June 01, 2014 / Technology Content Management Systems 101 - How to pick a CMS

Godfrey Author

By: Godfrey Team

Content management systems 101 - how to pick a CMS

You need a business website with a content management system (CMS). Where do you start?

You have numerous options to consider. You'll need to make a list of desired functionality and budget available. Features vary between CMS tools; your needs will help dictate viable CMS options for you. I hate to break the news to you, but unless you are planning on spending more than six figures and are willing to invest months of time, you will more than likely not be able to get the most robust, properly planned, and fully implemented website and CMS available. That being said, you should be able to get something that meets your basic needs for the low-to-mid 5 figures. Here is a short list of some of the things you should consider before selecting a CMS.

  • First off, do you even need a CMS? If you are creating a small microsite or landing page that will only be live for a few months and will need only a few updates, you don't need to invest in a CMS you won't use. Save that money for other projects and any minor updates you may need your developer to make.
  • Multiple websites. Are you building multiple websites or sites which need to share content? Some CMS tools are built for single-site use only.
  • Mobile strategy. If you follow trends in mobile technology, you already know that mobile browsing is on the rise. You'll need to evaluate if the CMS can support a mobile experience. Whether your mobile strategy includes building a separate mobile site or displaying your main site in a mobile-friendly way, the CMS will need to allow you to reuse and repurpose content in your mobile site, or at minimum style it to display for your mobile visitors.
  • Multiple countries or regions. You will need to determine how you need to handle your site's content and the servers that host that content around the world. Your content may exist in different sites or it could be contained in one site, with different pages for each region. Certain countries like China may block your site if it is not hosted within the country. Does your site need to be responsive to audiences on both sides of the ocean? You will probably need multiple servers serving your content.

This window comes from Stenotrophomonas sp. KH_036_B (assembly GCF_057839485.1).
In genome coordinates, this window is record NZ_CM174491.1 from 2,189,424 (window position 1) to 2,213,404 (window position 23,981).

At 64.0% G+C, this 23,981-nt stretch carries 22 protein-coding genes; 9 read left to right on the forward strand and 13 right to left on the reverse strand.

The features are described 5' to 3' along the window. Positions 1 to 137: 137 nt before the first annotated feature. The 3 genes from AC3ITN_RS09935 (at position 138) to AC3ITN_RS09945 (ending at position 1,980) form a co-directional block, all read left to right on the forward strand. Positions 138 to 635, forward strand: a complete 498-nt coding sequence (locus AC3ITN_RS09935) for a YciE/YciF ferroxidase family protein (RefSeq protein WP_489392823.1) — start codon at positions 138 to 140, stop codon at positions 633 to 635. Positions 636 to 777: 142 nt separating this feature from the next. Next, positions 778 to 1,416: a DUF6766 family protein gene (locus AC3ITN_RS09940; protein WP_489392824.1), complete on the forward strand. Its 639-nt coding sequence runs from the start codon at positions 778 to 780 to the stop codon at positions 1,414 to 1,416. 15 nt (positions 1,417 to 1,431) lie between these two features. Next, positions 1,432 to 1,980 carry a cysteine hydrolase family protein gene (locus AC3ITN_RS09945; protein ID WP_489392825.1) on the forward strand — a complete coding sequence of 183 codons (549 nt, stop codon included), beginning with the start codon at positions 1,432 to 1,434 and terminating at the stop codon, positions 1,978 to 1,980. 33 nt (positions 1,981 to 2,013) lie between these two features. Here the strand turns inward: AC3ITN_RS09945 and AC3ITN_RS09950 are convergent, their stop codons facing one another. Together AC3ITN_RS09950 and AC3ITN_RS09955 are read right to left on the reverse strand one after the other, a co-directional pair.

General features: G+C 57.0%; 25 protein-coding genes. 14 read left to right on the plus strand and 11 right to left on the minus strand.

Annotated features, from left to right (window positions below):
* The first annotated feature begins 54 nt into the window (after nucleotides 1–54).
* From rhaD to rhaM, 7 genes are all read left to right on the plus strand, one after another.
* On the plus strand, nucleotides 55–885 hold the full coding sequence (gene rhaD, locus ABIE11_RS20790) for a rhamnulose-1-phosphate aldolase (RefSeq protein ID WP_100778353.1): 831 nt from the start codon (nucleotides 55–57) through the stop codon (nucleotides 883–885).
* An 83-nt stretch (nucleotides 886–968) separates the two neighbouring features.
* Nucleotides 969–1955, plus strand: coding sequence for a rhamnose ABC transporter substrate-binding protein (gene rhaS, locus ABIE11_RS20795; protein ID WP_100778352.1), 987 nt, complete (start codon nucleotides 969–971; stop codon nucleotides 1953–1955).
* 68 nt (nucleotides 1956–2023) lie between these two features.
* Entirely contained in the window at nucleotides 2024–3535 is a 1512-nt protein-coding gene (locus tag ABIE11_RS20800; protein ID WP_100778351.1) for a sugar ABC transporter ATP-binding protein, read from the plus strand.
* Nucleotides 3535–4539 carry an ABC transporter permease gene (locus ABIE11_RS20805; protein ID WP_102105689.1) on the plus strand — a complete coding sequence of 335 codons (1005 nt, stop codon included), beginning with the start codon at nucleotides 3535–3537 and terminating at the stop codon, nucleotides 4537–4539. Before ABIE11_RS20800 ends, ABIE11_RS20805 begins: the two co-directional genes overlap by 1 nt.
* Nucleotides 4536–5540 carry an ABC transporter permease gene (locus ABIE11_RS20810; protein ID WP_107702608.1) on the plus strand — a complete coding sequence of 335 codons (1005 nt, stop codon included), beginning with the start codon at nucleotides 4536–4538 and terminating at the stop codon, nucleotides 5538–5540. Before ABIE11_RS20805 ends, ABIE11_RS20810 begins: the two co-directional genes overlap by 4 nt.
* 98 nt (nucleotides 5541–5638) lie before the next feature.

• Multi-lingual. Every CMS will treat languages differently, some not at all. Do you need translation services built right into your CMS? Will you have multiple sites—one for each language—or one site with all of the languages? Does the CMS interface need to be in a localized language for each of your users?
  • Integration with your company's CRM software or other external tools. Do you need to access your Sales Force or other CRM data? Some CMS tools have integration points built in, other systems can be customized to accommodate them, while others don't have these programs integrated at all.
  • Scheduled content. Do you need a page to go live or be taken down in the middle of night? During a holiday or weekend? Do you want to manage these changes while out of the office? Scheduling page updates is a higher level function available in some CMS tools.
  • Email integration. Do you intend to send emails using your CMS? Few CMS tools include email integration and fewer execute it to an acceptable level. To have a good email and list management tool you will need to use a separate service. However, if you only need basic email abilities you should be able to find a CMS tool to meet your needs.
  • Surveys and polls. Similar to email integration, some CMS tools will allow you to create surveys and polls. This is great for quick simple surveys, but you might consider using a third-party tool that is solely devoted to creating in-depth surveys and doing it well.
  • Forms management. Over time, are you going to need to create a number of forms for your site? The ability to develop custom forms depends on the CMS. The ability to handle and process form data also varies. Know what you need before selecting a CMS.
  • Workflow. Do you need approval at various levels before taking changes live? Do you need groups of people to approve an item or at least one individual from a group to approve it? Consider what approval processes are needed in your CMS.
  • Servers for development, staging and live content. How many servers do you need for your organization? You might need a development or sandbox server, a staging server for changes that go live and the live server itself. Or maybe multiple servers are overkill and one server is all you need.
  • History and versioning. Will you need to return to an older version of a web page? Do you need to comply with Sarbanes Oxley? Your choice of CMS may impact your ability to roll back or store changes.
  • Customization capability. How much freedom do you need in your CMS? Are you willing to take what it gives you out of the box or do you need to modify it to meet your goals? Not every CMS can be easily customized and most of our clients eventually want or need customizations.
  • Complexity of content. Do you need to reuse or display content in different areas of your site? CMS tools work with content differently. Some group content into one large block and others break it apart into reusable chunks.
  • Search engine optimization (SEO). SEO is more important today than ever. Do you want to increase your organic traffic? Make sure the CMS you select supports basic SEO needs like page names, keywords, description, URL naming and redirects.

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